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HUD Secretary Marcia Fudge. Photo: Getty Images
HUD Secretary Marcia Fudge. Photo: Getty Images

What does HUD look like under Marcia Fudge? The first Black woman secretary for the department in 40 years

Fudge enters the role as the country continues its recovery from COVID-19, which created a massive eviction crisis felt nationwide.

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In a 66-34 vote on Wednesday March 10, the Senate confirmed Ohio Democrat Marcia Fudge as the new Secretary of Housing and Urban Development, adding another woman of color to the ranks of President Joe Biden’s Cabinet. 

Fudge’s confirmation makes her the first Black woman to hold this position in more than 40 years. Biden on the whole, has chosen several women of color to serve on his Cabinet, including Deb Haaland, Linda Thomas-Greenfield, and Cecilia Rouse. 

Fudge has represented Ohio in Congress since 2009 and previously served as chairperson of the Congressional Black Caucus. 

Her appointment to Biden’s Cabinet leaves a vacant spot in the House, where Democrats currently hold a narrow majority. She formally resigned not long after the House held their final vote in the chamber on the $1.9 trillion COVID-19 relief bill. 

As head of the nation’s housing agency, Fudge will inherit the arduous task of restoring the state of America’s housing structures. The country was already facing a housing crisis that was exacerbated by the pandemic, but Fudge is qualified and eager to provide hope and relief. 

She made the case that many Americans are in need of much more than an extension of the eviction moratorium and Congress’s provision of $25 billion in rental assistance.

Fudge is accustomed to blazing the trail for fellow Black women in politics. As the first Black woman to serve as mayor of Warrensville Heights, Ohio, she expanded affordable housing. 

"My first priority as secretary would be to alleviate that crisis and get people the support they need to come back from the edge," she said during her Senate confirmation hearing in January.

Although the nation is beginning to turn the corner as vaccines are rolling out, millions of Americans are still struggling to keep up with rent and mortgage payments, and hundreds of thousands are estimated to be experiencing homelessness. 

Fortunately, she has bipartisan support and her fellow Ohio colleagues have a strong confidence that Fudge is perfectly suited to make some real changes.

Sen. Sherrod Brown claimed that Fudge has “a real vision” when it comes to housing. “She knows the problems in her district and in our state,” Brown said.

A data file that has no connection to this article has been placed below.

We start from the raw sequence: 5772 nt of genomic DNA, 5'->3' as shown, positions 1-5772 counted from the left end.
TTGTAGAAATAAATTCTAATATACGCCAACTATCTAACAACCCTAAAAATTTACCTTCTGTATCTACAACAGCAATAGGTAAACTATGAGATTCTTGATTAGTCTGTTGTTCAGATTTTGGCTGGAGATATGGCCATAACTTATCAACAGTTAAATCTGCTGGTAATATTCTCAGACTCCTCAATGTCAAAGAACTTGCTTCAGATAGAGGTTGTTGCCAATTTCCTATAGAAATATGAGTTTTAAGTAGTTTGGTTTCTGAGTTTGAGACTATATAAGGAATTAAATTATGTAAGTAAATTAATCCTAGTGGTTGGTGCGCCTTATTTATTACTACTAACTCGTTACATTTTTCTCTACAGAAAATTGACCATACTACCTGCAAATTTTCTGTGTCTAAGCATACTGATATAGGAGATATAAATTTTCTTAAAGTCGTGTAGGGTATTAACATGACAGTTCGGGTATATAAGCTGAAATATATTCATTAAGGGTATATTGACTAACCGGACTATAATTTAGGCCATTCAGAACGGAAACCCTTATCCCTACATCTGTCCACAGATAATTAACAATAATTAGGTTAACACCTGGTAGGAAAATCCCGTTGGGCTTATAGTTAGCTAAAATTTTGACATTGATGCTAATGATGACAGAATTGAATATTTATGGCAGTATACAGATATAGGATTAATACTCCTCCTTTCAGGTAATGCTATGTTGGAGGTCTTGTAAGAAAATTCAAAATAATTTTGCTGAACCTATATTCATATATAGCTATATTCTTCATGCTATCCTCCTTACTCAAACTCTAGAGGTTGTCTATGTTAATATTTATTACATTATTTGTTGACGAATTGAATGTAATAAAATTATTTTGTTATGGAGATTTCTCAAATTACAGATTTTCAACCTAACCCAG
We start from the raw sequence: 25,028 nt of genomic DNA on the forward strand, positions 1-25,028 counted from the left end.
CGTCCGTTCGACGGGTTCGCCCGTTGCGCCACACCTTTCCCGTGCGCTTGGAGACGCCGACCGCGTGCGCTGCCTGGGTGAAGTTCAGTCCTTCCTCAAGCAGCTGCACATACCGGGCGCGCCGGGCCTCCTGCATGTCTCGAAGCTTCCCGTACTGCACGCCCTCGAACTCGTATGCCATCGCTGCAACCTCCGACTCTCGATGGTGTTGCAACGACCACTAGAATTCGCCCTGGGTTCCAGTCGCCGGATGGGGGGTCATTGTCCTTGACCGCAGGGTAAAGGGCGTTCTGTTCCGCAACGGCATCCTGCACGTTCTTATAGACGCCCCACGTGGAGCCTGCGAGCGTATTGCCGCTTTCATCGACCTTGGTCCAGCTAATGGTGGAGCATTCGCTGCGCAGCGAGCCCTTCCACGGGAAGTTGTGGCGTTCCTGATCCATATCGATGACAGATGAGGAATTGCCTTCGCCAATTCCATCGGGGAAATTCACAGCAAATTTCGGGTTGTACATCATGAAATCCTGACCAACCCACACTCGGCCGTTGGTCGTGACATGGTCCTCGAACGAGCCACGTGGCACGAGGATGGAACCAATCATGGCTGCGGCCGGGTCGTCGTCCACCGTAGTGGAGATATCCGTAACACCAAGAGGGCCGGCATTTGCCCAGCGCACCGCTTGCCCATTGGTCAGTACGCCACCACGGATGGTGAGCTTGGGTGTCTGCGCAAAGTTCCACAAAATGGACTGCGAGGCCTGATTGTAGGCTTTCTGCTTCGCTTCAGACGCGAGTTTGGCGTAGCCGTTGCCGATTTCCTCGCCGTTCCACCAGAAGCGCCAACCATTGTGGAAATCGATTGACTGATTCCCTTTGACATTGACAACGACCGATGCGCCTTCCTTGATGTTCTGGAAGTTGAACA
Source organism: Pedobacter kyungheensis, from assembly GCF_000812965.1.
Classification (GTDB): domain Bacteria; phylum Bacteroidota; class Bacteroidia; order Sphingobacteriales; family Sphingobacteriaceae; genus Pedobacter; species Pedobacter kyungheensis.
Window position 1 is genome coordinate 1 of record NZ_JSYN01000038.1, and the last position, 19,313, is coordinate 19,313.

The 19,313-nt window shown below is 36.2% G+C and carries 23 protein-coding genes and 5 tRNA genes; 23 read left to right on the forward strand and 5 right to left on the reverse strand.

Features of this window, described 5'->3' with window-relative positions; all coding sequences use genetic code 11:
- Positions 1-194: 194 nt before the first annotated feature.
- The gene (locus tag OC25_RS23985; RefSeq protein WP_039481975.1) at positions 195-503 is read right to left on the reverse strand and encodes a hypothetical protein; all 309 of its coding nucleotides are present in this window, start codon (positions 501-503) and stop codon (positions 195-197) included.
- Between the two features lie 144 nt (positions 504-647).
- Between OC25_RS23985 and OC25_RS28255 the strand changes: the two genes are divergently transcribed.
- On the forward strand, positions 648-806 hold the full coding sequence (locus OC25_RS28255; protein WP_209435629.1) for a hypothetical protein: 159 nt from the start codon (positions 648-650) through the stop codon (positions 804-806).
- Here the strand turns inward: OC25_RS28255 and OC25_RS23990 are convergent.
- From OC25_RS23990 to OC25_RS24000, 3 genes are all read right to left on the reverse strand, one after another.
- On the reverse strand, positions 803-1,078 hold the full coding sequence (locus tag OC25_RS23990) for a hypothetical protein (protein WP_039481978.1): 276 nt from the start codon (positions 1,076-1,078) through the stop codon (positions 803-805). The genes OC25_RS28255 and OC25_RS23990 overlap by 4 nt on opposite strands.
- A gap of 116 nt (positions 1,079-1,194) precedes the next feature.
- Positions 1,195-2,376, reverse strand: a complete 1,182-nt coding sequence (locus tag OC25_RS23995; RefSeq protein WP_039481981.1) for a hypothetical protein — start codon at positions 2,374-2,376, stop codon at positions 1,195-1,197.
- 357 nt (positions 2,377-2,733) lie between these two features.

Sen. Brown leads the Senate Banking committee, and believes the new leadership will strive for eviction moratoriums, more affordable housing, and expanded loan opportunities for low-income families and communities of color. 

”A million Americans got evicted every year prior to the pandemic and we know it’s going to get worse before it gets better — unless we act,” said Brown.

Fudge also received support from another Ohio Senator, Republican Rob Portman. Sen. Portman said that despite their political differences, the two are friends and work well together. 

That’s not the case with other colleagues across the aisle.

In the past, Fudge has made some comments about Republicans that rubbed Senator Pat Toomey the wrong way. In one instance, she accused the GOP of having no empathy towards the plight of people of color. 

”It’s one thing to have strongly-held views and disagreements, but I’m troubled by this...in my mind, they raise questions about your willingness and ability to work with Republicans,” Toomey said during Fudge’s nomination hearing.

Fudge responded gracefully by admitting that she hasn’t always had “the perfect tone,” but promised to reach across the aisle to successfully collaborate with Republicans on pressing issues. 

Fudge has set forth some very ambitious goals, including narrowing the racial homeownership gap by exploring down payment assistance programs, delivering Biden’s promise of constructing energy-efficient affordable housing units, and taking on the homelessness crisis with “compassion and resolve.” 

Congressional Black Caucus chair Joyce Beatty sees Fudge as a key figure in the caucus’ goal to pass broad housing legislation that would benefit Black and Latino communities. 

“She knows that market, she will look to those communities where there have been food deserts and children have gone to bed hungry and without a roof over their head. She knows those communities. So she'll bring diversity. She'll bring different ideas to the table,” Beatty said. 

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